The keystone cops-like game hi-jinks aside bunny-hopping is, in effect, taking my head out of the game when I see other avatars taking absolutely no time to stop and 'smell the roses' of the spectacular scenery and atmosphere the developers of this game have meticulously sculpted and compiled. But to each his own I guess. We are slowly coming to realize that this new kind of game requires a new style of play that is perhaps still culturally embryonic. In summary, I would just say that some parts of Star Citizen are FPS and some parts are decidedly not FPS and a player that can appreciate this distinction and get the full enjoyment out of the game that Chris Roberts is trying to deliver is the kind of player that I would most like to team up (or alternately do battle) with.
We need more gameplay that involves less combat, and more exploration. Granted that it is coming eventually, we need a lot more of it. With the death system the way they see it, combat should be only 1/50th of the game for example.
What game mechanics do you guys feel we need in the game for a more atmospheric experience in the game?
I'm currently studying to become a pilot and that's where I kinda got the idea of making this for my Idris. The idea is to have the pilot in Star Citizen feel that he is actually landing an actual spaceship inside another spaceship, to get that feel of immersion is what I'm after. This might be overdoing it, but I thought it would be cool to have this as a procedure for at least my Idris and eventually any bigger ship I might get to command. Don't know how this will work in the game, but I will try none the less!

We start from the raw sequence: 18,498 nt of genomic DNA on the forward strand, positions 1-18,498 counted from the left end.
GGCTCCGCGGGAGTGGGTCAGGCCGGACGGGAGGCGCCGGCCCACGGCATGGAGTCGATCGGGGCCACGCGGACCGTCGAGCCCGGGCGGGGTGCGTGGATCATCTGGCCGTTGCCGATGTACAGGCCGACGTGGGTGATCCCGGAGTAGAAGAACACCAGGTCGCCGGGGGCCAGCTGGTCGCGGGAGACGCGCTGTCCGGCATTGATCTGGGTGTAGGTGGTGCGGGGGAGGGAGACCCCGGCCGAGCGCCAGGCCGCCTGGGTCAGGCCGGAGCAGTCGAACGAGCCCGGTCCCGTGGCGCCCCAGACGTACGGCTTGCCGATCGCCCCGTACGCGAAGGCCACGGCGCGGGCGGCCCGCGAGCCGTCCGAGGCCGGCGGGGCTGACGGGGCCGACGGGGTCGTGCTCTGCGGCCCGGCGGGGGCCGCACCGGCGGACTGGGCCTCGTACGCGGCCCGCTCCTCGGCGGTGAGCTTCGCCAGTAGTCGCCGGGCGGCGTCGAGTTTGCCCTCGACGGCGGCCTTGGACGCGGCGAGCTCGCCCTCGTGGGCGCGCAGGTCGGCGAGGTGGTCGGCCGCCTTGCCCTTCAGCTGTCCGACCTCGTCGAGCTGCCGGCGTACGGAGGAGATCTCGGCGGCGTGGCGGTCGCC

So I thought It would be nice to get some feedback on what I could add/remove and so on. Thanks! <3
**Still a WIP**
The idea is to open up the possibility of having an ATC for a ship which can have other ships land inside it.
When a pilot enters the control zone for, in this case, Liberty, let's say at Romeo 3, the pilot request permission to enter via ROMEO 3 for a full stop landing. The ATC will clear the pilot and give further instructions such as enter control zone via ROMEO 3 for STARBOARD FINAL. Then the pilot repeats the clearance and so on.
"Holdings" are for when the flight deck is not ready to receive the landing spacecraft.
In real life, during landing the ATC would say the wind direction and speed, in this case I thought it would be cool for ATC to say the ships speed so that the pilot landing would know which speed to hold to match for landing. (This is of course if ships can move while others are landing.)
Distances & speeds have yet to be checked, currently just place holders.
Also CIG might make something that kills this.